Connell, Laurence Sean (2016) Towards a political-cultural explanation of the "Christian Right": Bellevue Baptist Church and the republicanisation of American evangelicalism. Advisor: Williams, Dr. Daniel K.. Coadvisor: Masala, Dr. Antonio . pp. 153. [IMT PhD Thesis]
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Even since the pivotal 1980 United States presidential election, historians and political scientists have attempted to understand the rise of the so-called ‘Christian Right’, as well as the political loyalty of white evangelicals towards the Republican Party. What explains evangelicals’ long-term abandonment of the Democratic Party in favour of the GOP? This thesis reinterprets the rise of the Christian Right by examining the features of contemporary evangelical history from a congregational perspective. Through the case study of Bellevue Baptist Church in Memphis, Tennessee – one of the largest and most well-known evangelical congregations in the country – the thesis situates evangelicals’ post-war political realignment in the local context. It is argued that from the beginning of the 1980s a new form of political culture had started to exist at Bellevue which mirrored that of Republican Party and Christian Right conservatism; this, when extended to similar evangelical congregations elsewhere in the South of the country, helps explain the unprecedented political and electoral loyalty towards the GOP that conservative evangelicals had started to display during the Regan presidency and beyond. However, rather than being a symptom of direct political mobilisation or partisan endorsement from the pulpit – as conventional explanations often assume – it is demonstrated that Bellevue’s Republican-friendly political culture actually emerged indirectly, through a combination of the church’s theology and its connections with urban change in Memphis during desegregation.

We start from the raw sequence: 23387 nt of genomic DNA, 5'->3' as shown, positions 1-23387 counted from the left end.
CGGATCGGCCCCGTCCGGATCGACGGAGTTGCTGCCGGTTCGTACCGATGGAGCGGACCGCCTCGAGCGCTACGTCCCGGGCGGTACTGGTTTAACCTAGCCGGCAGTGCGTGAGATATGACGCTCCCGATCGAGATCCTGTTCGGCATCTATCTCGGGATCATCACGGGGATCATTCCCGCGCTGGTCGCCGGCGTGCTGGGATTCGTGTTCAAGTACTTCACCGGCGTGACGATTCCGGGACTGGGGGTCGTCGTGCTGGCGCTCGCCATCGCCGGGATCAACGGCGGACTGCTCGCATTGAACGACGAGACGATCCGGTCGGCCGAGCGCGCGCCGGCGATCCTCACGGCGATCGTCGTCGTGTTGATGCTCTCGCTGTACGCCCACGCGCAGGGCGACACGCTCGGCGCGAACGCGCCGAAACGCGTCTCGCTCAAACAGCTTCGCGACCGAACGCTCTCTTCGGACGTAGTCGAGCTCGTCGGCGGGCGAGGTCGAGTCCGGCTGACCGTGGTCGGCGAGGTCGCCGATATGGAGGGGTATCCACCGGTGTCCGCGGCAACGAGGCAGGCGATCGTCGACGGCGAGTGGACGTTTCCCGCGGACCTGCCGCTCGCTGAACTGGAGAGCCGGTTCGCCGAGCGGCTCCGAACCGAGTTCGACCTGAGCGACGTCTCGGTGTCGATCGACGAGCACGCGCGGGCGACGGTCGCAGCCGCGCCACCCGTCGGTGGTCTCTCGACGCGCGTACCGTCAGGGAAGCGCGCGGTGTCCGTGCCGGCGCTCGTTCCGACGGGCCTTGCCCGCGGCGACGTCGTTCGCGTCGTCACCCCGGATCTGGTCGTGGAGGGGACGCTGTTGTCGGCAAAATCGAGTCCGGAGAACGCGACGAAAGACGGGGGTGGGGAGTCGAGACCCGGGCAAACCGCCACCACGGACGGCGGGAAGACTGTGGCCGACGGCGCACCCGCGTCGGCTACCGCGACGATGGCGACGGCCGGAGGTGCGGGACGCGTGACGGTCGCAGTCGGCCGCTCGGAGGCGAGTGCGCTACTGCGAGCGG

|Item Type:||IMT PhD Thesis|
|Subjects:||J Political Science > JC Political theory|
|PhD Course:||Political History|
|Date Deposited:||22 Mar 2017 12:11|
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